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tion, which makes HR-CS GF AAS an extremely useful diagnostic tool, as shown in Fig. 3, the details of which will be discussed later. Another very important feature are the superior background correction capabilities, which firstly allow to correct for background absorption of at least A=2; secondly, they make possible a correction of even the most rapidly changing background signals, as measurement of atomic and background absorption are truly simultaneous, avoiding all the problems associated with the fast sequential measurement used in conventional LS-atomic absorption spectrometers [29]; thirdly, due to the high resolution of the spectrometer, any molecular absorption with fine structure or atomic absorption due to a matrix element has no influence on the measured signal as long as they are not overlapping directly; fourthly, even in the latter situation, which is the worst case, the problem can be solved by subtracting model spectra using a least squares algorithm [30]. Last not least, although this is not directly related to HR-CS AAS, but rather a feature of the software, the fact that the time frame for signal integration can be selected in steps of about 30 ms, and that this selection can be made after the actual measurement, makes possible to exclude any spectral event that is not directly overlapping with the atomic absorption in time. The first investigations with HR-CS GF AAS were carried out under the conditions optimized with LS-GF AAS, i.e., with a pyrolysis temperature of 1300 jC. The time - and wavelength-resolved absorbance obtained for TQ-01 crude oil using the emulsion technique is shown in Fig. 3, and the wavelength-resolved time-integrated absorbance obtained for PCV-105 crude oil dissolved in IBMK is shown in Fig. 4. In both spectra, there appears a second line at 232.138 nm, which must be another nickel line, as the intensity ratio between this line and the main analytical line at 232.003 nm remained constant for all sample and calibration solutions. This line obviously does not cause any interference in conventional LS AAS, but it contributes

Fig. 4. Integrated absorbance recorded for PCV-105 crude oil sample dissolved in IBMK over a spectral range of 0.35 nm around the nickel line at 232.003 nm using HR-CS GF AAS and a pyrolysis temperature of 1300 jC.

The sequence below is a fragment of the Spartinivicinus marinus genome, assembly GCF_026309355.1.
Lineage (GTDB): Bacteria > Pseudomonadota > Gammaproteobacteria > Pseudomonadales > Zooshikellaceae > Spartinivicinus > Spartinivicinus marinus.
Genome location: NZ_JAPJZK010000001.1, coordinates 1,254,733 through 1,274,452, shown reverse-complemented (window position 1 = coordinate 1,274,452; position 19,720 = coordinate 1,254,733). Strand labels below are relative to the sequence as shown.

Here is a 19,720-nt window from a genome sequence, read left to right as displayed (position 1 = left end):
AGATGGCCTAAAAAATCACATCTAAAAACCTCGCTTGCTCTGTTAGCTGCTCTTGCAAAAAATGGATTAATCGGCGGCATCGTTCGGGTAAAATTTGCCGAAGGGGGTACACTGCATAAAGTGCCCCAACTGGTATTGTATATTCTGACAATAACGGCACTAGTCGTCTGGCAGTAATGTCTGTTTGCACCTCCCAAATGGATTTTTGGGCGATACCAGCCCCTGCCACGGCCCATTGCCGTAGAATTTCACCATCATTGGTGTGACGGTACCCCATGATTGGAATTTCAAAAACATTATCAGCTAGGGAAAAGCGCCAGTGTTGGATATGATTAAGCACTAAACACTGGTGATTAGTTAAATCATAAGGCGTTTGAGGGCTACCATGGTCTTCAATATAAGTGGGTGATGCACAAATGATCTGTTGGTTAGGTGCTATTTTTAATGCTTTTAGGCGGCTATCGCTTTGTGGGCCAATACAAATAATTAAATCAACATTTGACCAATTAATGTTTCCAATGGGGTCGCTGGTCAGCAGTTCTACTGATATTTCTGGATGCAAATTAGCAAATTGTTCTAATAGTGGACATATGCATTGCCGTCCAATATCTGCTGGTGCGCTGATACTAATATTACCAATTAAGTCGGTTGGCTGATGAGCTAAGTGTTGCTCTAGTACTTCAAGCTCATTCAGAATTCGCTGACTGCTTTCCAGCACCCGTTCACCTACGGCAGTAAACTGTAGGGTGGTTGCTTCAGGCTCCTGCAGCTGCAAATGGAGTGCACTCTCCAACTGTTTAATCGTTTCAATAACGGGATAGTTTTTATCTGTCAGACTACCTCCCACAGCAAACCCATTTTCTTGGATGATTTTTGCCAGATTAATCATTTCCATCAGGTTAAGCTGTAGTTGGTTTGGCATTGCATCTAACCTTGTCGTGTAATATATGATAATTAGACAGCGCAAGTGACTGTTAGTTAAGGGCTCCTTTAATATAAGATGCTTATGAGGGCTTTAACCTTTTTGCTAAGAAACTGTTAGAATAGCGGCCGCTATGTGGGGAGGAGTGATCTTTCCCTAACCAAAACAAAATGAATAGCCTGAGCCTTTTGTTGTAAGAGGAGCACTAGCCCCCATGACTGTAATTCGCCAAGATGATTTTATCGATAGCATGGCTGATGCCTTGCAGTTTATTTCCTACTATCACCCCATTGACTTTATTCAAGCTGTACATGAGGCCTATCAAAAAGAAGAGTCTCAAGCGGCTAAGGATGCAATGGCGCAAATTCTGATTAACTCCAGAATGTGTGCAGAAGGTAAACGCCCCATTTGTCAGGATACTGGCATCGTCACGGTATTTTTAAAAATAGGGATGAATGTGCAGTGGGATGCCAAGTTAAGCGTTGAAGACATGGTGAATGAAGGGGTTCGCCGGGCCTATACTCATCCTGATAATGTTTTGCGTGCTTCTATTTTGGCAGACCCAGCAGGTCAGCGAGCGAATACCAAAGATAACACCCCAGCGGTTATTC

to the non-linearity of the calibration curve if it is not excluded by the exit slit of the monochromator. In HR-CS AAS, however, this line could be used as an alternate analytical line for the determination of high concentrations of nickel, which would be out of the linear range of the main analytical line. And as this line was within the spectral range that was monitored anyway, the integrated absorbance of both lines could be recorded simultaneously, and the decision, which line is used for evaluation, could be made at a later stage. This way it would not be necessary to make another determination in case the nickel content of a sample was out of the calibration range of the primary analytical line. Hence, all determinations were carried out evaluating the integrated absorbance measured with both lines. While the IBMK solutions of standards and samples did not show any other spectral event (Fig. 4), there appeared several additional small equidistant absorption lines in the spectrum for the emulsions (Fig. 3) at the same time as the nickel absorption. These additional lines are obviously part of a molecular absorption spectrum with a rotational fine structure. As they showed up only in the emulsions, but not in the IBMK solutions and, in the samples as well as in the standards, they were probably not due to the oil, but due to a component of the emulsion, most likely Triton X-100; the origin of these molecular absorption lines was not further investigated. However, it should be noticed that these molecular structures could cause some over-correction when deuterium background correction was used, although it is unlikely that this would result in a significant measurement error, as the over-correction should be the same in the samples and the standards. In a next step, we went to the more critical pyrolysis temperature of 600 jC, where the integrated absorbance values for the oil samples were increasing when LS AAS was used (refer to Fig. 2) in order to find out if there was any background absorption phenomenon that could have caused this effect. The time-resolved absorbance signals obtained for TQ-01 crude oil emulsion with HR-CS AAS on the center pixel at 232.003 nm without and with background correction are shown in Fig. 5a. It is obvious that there is already a high and rapidly changing non-specific absorption of Ac1 preceding the analyte signal, which could be corrected without problems with HR-CS AAS, but which might have caused the suspected difficulties for LS AAS with deuterium background correction. However, closer investigation showed that the value for nickel obtained by HR-CS AAS under these conditions increased in a very similar way, as it increased with LS AAS, although the former technique obviously had no background correction problems. A very similar behavior was observed for the IBMK solution of the same crude oil, which is not shown here. In order to shed more light onto this phenomenon we decided to lower the pyrolysis temperature further and to penetrate into the temperature range that had been inacces-